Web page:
As long as there is no nuclear power plant in Poland, the discussion about it is full of myths that should be debunked before construction starts, especially considering the conjecture that the contamination of the Odra river should raise concerns about the safety of waters near the atom – writes Wojciech Jakóbik, editor-in-chief at BiznesAlert.pl.
The unexplained contamination of the Odra river is being used to speculate about the safety of waters near the nuclear power plant that is to be build in Poland. This is a good opportunity to dispel the various myths about the project. Groundwork hasn’t even started at the construction site of Poland’s nuclear power plan, but myths are already aplenty.
According to the Polish Nuclear Power Program, by the end of 2022 Poland will choose a technology partner and a financing model for the atom, so that the first reactor will be built in 2033. Thus, there is still some time to learn more about this megaproject. This is especially important considering the fact that unconfirmed revelations have already seeped into the media stoking fears about nuclear power. They should be dispelled before public consultations on the NPP are launched. The meetings are organized by the General Director for Environmental Protection and one of the participants is the Polish Nuclear Power Plants, the company responsible for the programme and, in the future, for the operation of the reactors. The arguments against nuclear power refer both to the construction and operation stages. These are the most interesting of them.
Atom doesn’t pay off? It’s making a comeback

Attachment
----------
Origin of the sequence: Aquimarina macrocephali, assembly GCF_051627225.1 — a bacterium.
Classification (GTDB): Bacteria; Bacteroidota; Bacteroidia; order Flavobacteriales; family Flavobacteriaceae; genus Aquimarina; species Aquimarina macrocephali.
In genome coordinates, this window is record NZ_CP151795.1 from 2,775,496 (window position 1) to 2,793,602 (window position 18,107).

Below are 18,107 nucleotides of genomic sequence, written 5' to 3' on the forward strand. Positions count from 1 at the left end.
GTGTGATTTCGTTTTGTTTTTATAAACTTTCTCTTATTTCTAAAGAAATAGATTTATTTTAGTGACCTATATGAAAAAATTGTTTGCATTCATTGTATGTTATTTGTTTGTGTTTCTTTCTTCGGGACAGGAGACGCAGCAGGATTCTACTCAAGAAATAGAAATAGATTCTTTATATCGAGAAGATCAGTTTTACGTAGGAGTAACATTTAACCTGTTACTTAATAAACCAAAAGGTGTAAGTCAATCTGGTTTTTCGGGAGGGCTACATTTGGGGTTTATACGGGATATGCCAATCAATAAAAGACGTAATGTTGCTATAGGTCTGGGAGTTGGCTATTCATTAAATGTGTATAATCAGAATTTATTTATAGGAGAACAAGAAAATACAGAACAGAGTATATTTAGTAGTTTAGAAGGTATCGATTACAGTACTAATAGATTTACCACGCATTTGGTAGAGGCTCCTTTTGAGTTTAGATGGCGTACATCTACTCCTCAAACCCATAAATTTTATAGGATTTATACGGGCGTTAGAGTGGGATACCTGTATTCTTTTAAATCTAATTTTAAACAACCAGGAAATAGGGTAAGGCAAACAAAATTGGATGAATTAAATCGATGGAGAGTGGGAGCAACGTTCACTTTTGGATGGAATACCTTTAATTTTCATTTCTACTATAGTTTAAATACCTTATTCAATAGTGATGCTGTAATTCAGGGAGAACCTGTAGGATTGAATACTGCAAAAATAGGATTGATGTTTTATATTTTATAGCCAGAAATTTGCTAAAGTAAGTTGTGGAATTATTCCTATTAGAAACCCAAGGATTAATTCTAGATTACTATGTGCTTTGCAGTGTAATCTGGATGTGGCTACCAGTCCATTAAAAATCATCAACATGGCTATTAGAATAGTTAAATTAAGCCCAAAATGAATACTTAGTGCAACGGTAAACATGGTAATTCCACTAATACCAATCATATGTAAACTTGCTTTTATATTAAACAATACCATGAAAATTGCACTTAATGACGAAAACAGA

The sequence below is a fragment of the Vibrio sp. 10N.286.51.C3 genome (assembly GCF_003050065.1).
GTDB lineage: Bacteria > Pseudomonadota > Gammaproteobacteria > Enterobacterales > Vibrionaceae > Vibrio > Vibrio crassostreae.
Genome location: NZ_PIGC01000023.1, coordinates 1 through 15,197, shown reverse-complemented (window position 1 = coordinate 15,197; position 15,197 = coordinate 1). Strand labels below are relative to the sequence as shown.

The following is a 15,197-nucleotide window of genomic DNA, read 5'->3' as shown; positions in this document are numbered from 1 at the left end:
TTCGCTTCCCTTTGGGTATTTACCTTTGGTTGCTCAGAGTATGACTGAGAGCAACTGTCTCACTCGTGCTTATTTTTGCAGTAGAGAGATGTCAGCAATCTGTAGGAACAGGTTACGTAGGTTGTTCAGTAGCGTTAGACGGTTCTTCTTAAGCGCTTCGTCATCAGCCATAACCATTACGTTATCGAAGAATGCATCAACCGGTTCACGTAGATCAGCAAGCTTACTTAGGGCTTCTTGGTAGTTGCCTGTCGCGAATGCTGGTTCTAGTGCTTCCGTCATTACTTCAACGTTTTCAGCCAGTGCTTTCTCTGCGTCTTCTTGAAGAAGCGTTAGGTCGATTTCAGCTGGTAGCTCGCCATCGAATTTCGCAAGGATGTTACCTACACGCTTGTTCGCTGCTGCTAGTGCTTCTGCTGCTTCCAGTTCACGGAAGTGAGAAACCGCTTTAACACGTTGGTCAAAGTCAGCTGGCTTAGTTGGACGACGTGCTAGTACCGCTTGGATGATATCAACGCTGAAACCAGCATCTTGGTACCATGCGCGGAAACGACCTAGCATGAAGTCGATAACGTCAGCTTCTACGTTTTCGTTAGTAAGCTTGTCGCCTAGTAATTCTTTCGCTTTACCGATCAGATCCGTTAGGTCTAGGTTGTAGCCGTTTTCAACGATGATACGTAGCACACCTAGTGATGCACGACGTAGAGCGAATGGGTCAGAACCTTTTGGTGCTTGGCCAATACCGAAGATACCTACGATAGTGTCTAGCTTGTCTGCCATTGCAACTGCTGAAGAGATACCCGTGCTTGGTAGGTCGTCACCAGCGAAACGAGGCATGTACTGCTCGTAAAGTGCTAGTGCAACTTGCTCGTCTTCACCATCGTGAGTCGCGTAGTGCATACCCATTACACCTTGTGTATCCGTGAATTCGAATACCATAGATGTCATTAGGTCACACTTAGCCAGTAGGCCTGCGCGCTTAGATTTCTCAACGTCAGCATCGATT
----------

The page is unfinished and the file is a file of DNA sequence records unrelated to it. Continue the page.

The first argument aimed at discouraging Poland from nuclear power is the claim that the pressurized-water reactor (PWR) technology is obsolete and uneconomical, so nuclear power is actually winding down. The International Energy Agency has reported that by 2050 the capacity of nuclear power around the world will increase to 812 GW from 413 GW in 2022. This is a net zero scenario, which assumes a fight against CO2 that is as quick as possible. The maximum increase in nuclear capacity in the world is expected to reach 27 GW per year in the 2030s. The argument for atomic energy goes beyond the pursuit of climate neutrality through nuclear power, which doesn’t emit carbon dioxide, but at the same time stabilizes the development of renewables, which hinge on the weather. It is also about security in an era of the energy crisis. That is why Germany started talking about keeping its remaining NPPs after 2022, while France wants to continue to replace its old NPPs, which goes against its previous plans to follow Germany, which had been proposed during the presidential campaign by Emmanuel Macron. However, the fact is that nuclear power projects in Europe, such as Hinkley Point C in the UK and Flamanville in France, are decades behind schedule and over budget. However, the Barakah power plant in the United Arab Emirates, built by KHNP from South Korea, shows that it doesn’t have to be the case (the first reactor at Barakah was built within 6 years, to compare, it took 17 years to build new coal-powered units at the Opole power plant in Poland). Especially that any new projects can use the lessons learned from endeavors such as Hinkley Point C and Flamanville. Importantly, the economy is also in favor of the atom. A rather expensive construction, worth tens of billions of dollars, ends with the commissioning of a unit that works for 60 years without interruption with minimal fixed costs, and generates cheap and stable energy, that will determine the competitives of the economy. Conventional power plants work 20 years shorter, and renewables 40, which generates additional repowering costs.